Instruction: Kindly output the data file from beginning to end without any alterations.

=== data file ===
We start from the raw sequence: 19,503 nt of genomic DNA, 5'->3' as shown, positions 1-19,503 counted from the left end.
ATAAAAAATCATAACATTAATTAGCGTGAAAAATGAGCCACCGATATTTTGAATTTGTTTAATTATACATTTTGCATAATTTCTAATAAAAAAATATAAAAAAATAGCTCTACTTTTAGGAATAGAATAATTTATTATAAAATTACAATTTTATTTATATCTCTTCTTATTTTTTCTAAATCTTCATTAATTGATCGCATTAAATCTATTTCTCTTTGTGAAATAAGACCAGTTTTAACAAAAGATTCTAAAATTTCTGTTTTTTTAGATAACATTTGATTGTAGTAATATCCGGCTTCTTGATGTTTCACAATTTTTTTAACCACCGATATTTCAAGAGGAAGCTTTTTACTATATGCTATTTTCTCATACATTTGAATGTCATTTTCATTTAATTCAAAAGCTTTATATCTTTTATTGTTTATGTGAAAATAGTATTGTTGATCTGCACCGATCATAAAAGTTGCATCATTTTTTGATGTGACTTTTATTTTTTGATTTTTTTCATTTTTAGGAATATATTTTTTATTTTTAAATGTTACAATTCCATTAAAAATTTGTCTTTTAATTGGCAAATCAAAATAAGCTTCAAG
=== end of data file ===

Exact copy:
We start from the raw sequence: 19,503 nt of genomic DNA, 5'->3' as shown, positions 1-19,503 counted from the left end.
ATAAAAAATCATAACATTAATTAGCGTGAAAAATGAGCCACCGATATTTTGAATTTGTTTAATTATACATTTTGCATAATTTCTAATAAAAAAATATAAAAAAATAGCTCTACTTTTAGGAATAGAATAATTTATTATAAAATTACAATTTTATTTATATCTCTTCTTATTTTTTCTAAATCTTCATTAATTGATCGCATTAAATCTATTTCTCTTTGTGAAATAAGACCAGTTTTAACAAAAGATTCTAAAATTTCTGTTTTTTTAGATAACATTTGATTGTAGTAATATCCGGCTTCTTGATGTTTCACAATTTTTTTAACCACCGATATTTCAAGAGGAAGCTTTTTACTATATGCTATTTTCTCATACATTTGAATGTCATTTTCATTTAATTCAAAAGCTTTATATCTTTTATTGTTTATGTGAAAATAGTATTGTTGATCTGCACCGATCATAAAAGTTGCATCATTTTTTGATGTGACTTTTATTTTTTGATTTTTTTCATTTTTAGGAATATATTTTTTATTTTTAAATGTTACAATTCCATTAAAAATTTGTCTTTTAATTGGCAAATCAAAATAAGCTTCAAG